Preparing Elementary Education Majors to Teach Science Using an Inquiry-Based Approach: The Full Option Science System

Article excerpt

SCIENCE EDUCATION traditionally has received insufficient attention. As a literature review shows, teacher preparation in science will be best served by improvements in pedagogy and in the content of required undergraduate science courses. The American Association for the Advancement of Science (1993, 1995) and the National Research Council (1993, 1995) have addressed this need in advocating a "science for all" that is highly significant for diverse learners. The No Child Left Behind Act emphasizes that reform of teacher preparation is part of an urgent national commitment to bring high-quality teacher candidates into the classroom. The Gallaudet University undergraduate teacher education program has developed an inquiry-based course that emphasizes integration of the sciences. Acquisition of the Full Option Science System, and its adaptation to and integration into the course, has resulted in specific curricular changes and positive results.

Publications such as Science for All Americans (Rutherford & Ahlgren, 1990) and The Sciences: An Integrated Approach (Trefil & Hazen, 1998) underscore the need for better science education for all adults. This includes prospective elementary school teachers. Most students who earn an education degree in elementary school teaching are extensively trained in formal classroom teaching methodology, pedagogy, and concepts and theories, and they experience field work and student teaching. But they get little if any opportunity for inquiry-based training that emphasizes integration of the sciences. Integration of the sciences is an effort to encapsulate the "big ideas in science" approach to teaching. A big idea is one that: (a) "represents central scientific ideas and organizing principles," (b) "has rich explanatory and predictive power," (c) "motivates the formulation of significant questions," and (d) "is applicable to many situations and contexts common to everyday experiences" (National Research Council, 1993, p. 4).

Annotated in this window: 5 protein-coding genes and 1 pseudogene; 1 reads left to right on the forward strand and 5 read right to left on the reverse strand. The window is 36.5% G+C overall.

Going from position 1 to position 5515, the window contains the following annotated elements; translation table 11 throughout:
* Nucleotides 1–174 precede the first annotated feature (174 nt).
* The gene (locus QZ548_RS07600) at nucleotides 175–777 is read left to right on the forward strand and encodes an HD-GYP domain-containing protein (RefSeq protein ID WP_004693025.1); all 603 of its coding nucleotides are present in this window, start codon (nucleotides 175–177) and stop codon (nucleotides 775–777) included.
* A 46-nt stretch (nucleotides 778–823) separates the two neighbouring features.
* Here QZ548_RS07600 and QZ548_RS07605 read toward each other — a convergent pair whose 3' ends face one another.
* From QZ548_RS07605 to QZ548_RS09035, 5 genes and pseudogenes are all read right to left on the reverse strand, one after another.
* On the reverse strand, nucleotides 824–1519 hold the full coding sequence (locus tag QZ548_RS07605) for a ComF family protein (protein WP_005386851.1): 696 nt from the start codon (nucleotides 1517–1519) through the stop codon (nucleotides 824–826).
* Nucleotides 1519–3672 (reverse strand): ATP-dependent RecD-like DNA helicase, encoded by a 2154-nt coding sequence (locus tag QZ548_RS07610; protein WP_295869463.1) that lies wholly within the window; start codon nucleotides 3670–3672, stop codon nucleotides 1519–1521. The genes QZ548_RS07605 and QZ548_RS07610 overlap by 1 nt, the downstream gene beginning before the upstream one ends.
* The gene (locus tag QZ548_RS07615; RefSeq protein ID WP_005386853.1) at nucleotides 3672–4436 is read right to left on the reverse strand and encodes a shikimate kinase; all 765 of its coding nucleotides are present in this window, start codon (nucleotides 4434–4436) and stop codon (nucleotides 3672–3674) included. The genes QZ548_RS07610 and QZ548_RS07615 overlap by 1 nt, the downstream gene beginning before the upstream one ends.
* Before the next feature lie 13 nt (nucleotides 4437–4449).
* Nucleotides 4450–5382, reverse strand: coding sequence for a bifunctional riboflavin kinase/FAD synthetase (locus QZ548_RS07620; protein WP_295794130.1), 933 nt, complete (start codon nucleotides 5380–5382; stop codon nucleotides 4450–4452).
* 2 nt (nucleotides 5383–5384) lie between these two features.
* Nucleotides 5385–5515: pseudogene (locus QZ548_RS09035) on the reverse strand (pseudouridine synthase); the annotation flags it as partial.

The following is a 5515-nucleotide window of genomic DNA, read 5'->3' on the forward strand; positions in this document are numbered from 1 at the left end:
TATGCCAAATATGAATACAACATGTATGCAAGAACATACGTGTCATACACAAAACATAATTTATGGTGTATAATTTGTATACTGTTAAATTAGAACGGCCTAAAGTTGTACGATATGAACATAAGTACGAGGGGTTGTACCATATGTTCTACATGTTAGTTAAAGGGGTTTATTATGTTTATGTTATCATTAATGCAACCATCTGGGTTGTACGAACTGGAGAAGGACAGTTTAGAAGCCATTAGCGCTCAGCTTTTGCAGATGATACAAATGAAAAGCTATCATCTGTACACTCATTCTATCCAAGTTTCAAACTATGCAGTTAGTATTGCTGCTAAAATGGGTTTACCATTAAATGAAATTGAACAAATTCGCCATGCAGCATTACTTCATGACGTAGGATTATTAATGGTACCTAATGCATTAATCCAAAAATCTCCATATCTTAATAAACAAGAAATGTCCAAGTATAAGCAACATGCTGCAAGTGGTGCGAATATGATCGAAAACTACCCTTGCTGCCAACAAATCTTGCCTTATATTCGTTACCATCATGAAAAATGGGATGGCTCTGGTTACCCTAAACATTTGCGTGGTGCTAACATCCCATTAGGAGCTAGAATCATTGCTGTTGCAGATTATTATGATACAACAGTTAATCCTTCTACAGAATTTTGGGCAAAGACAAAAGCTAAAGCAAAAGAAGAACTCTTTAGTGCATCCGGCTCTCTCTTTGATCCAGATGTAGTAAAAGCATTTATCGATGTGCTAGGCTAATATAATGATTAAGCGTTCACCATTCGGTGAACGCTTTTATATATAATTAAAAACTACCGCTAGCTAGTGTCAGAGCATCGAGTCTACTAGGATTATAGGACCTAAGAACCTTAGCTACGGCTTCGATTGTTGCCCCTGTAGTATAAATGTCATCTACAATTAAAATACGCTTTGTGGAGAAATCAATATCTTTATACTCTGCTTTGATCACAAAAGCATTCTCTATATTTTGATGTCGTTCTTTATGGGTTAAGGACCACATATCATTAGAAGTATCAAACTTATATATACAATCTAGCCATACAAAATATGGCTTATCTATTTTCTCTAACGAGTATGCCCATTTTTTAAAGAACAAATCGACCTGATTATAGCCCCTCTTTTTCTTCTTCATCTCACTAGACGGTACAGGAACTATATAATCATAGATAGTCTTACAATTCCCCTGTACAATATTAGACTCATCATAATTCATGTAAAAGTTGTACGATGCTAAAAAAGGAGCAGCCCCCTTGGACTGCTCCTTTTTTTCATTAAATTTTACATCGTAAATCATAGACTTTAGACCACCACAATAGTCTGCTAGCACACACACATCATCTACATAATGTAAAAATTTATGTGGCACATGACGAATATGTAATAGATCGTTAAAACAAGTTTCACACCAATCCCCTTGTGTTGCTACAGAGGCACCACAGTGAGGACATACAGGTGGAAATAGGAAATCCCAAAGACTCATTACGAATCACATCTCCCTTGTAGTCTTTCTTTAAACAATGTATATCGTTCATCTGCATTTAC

Tobias (1997) observed that teacher preparation in science will best served by improvements in pedagogy and in the content of the required undergraduate science courses for prospective teachers, and by the reform of methods courses. But science teaching has not received the attention it deserves. Typically, content specialists such as professors who teach science courses are out of touch with elementary and secondary classrooms. The same holds true for education faculty who teach the generic education courses: They are likewise out of touch with advances in science. Caught in the middle are prospective teachers, who must get a bachelor's degree and meet expectations of the state credentialing agency. Moreover, according to the National Science Teachers Association (2003), administrative support in grades K-12 is the key to systematic science education reform. In the areas of science teaching and learning, professional development, science curriculum, and assessment, the full support of the key players in the reform process-the superintendent, the board of education, and the chief state school officer-is required to shape policy and promote collaboration among the science leadership in the schools.

Traditional approaches to teaching have not taken into account diverse learning styles. Even the best and brightest students have difficulties grasping many ideas that are covered in the science textbooks using the traditional approaches to teaching. Using lecture as the only method of educating students fails to convey the big ideas (American Association for the Advancement of Science, 2000). On the other hand, students who are taught hands-on science-doing experiments or discussing problems-have a better attitude toward science than those who are taught by means of the more traditional combination of lectures and textbook reading assignments (The Bayer Facts, 1997).

A review of the literature illustrates the need for reform in science teaching. …


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